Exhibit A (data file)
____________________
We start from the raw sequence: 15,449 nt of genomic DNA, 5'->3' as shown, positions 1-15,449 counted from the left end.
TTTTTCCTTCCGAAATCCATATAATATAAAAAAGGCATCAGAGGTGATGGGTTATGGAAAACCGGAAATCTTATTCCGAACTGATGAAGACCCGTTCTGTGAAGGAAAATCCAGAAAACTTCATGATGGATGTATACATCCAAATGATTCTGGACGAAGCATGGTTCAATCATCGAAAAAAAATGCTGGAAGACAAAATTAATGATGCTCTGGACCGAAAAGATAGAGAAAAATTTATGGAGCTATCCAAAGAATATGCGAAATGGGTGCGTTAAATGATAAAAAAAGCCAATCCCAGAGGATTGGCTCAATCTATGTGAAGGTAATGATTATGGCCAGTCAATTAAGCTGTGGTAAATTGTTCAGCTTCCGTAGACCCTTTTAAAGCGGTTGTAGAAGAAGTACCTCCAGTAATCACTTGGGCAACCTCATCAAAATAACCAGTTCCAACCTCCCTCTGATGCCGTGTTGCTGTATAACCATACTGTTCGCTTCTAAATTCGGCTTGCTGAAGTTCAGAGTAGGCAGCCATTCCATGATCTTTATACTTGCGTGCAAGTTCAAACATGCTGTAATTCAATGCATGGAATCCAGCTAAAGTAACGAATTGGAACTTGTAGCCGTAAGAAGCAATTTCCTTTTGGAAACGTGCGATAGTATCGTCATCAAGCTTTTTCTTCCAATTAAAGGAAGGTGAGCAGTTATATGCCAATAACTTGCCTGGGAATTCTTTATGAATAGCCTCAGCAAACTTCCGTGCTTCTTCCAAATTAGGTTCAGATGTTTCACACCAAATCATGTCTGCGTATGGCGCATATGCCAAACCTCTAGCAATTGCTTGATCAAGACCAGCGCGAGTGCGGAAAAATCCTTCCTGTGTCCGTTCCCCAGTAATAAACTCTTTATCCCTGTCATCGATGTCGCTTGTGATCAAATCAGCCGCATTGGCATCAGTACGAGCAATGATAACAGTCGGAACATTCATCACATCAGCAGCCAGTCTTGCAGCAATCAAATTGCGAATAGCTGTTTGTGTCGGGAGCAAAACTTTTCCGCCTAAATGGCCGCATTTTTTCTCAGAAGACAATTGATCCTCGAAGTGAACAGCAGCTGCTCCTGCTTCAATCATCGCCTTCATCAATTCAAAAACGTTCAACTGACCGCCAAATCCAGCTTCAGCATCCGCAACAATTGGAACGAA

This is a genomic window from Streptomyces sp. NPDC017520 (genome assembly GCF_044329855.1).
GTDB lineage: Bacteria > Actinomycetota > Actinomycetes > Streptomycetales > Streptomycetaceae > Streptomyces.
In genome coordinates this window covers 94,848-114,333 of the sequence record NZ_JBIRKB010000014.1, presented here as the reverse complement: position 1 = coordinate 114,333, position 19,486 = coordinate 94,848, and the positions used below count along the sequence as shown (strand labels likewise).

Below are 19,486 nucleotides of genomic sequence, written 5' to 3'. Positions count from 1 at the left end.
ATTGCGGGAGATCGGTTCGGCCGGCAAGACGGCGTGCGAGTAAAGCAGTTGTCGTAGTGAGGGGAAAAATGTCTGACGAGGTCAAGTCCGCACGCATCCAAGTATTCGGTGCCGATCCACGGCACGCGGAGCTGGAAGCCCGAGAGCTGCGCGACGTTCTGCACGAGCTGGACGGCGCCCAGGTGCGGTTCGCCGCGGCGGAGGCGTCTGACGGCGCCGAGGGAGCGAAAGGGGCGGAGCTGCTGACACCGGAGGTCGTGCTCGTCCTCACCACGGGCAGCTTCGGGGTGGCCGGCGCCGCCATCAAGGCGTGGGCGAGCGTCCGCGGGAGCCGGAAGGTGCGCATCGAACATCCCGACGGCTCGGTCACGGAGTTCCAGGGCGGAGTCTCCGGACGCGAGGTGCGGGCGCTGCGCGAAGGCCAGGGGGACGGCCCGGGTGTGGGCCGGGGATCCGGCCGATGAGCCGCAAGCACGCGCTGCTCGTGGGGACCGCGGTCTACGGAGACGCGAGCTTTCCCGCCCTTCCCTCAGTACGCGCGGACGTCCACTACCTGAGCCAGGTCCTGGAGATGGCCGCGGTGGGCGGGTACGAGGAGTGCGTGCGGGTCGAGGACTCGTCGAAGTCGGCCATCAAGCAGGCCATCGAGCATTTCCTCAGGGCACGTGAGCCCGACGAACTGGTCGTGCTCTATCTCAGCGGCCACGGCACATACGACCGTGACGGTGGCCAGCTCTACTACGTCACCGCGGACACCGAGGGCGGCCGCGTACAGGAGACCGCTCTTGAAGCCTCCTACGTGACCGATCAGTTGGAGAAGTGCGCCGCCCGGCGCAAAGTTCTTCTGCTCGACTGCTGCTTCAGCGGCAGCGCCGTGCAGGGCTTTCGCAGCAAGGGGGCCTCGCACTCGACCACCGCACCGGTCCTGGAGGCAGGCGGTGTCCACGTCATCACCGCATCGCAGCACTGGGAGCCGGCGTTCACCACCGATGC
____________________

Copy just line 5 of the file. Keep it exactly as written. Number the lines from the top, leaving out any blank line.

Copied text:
In genome coordinates this window covers 94,848-114,333 of the sequence record NZ_JBIRKB010000014.1, presented here as the reverse complement: position 1 = coordinate 114,333, position 19,486 = coordinate 94,848, and the positions used below count along the sequence as shown (strand labels likewise).